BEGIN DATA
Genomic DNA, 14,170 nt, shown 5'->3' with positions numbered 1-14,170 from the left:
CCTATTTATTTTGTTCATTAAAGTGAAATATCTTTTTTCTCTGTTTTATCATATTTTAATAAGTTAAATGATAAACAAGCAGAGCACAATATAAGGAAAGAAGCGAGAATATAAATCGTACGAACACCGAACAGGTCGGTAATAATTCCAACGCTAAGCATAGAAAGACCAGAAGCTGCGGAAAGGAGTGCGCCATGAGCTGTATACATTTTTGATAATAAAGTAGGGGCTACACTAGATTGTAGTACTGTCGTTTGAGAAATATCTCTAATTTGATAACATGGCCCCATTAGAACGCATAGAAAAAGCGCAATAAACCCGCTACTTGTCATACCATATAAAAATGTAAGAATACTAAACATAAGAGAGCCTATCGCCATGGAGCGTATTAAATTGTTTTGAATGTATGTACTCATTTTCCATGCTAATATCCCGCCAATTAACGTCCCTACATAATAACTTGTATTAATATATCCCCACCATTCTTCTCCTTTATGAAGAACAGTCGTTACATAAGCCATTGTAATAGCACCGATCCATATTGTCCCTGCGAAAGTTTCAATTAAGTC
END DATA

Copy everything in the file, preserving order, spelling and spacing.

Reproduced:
Genomic DNA, 14,170 nt, shown 5'->3' with positions numbered 1-14,170 from the left:
CCTATTTATTTTGTTCATTAAAGTGAAATATCTTTTTTCTCTGTTTTATCATATTTTAATAAGTTAAATGATAAACAAGCAGAGCACAATATAAGGAAAGAAGCGAGAATATAAATCGTACGAACACCGAACAGGTCGGTAATAATTCCAACGCTAAGCATAGAAAGACCAGAAGCTGCGGAAAGGAGTGCGCCATGAGCTGTATACATTTTTGATAATAAAGTAGGGGCTACACTAGATTGTAGTACTGTCGTTTGAGAAATATCTCTAATTTGATAACATGGCCCCATTAGAACGCATAGAAAAAGCGCAATAAACCCGCTACTTGTCATACCATATAAAAATGTAAGAATACTAAACATAAGAGAGCCTATCGCCATGGAGCGTATTAAATTGTTTTGAATGTATGTACTCATTTTCCATGCTAATATCCCGCCAATTAACGTCCCTACATAATAACTTGTATTAATATATCCCCACCATTCTTCTCCTTTATGAAGAACAGTCGTTACATAAGCCATTGTAATAGCACCGATCCATATTGTCCCTGCGAAAGTTTCAATTAAGTC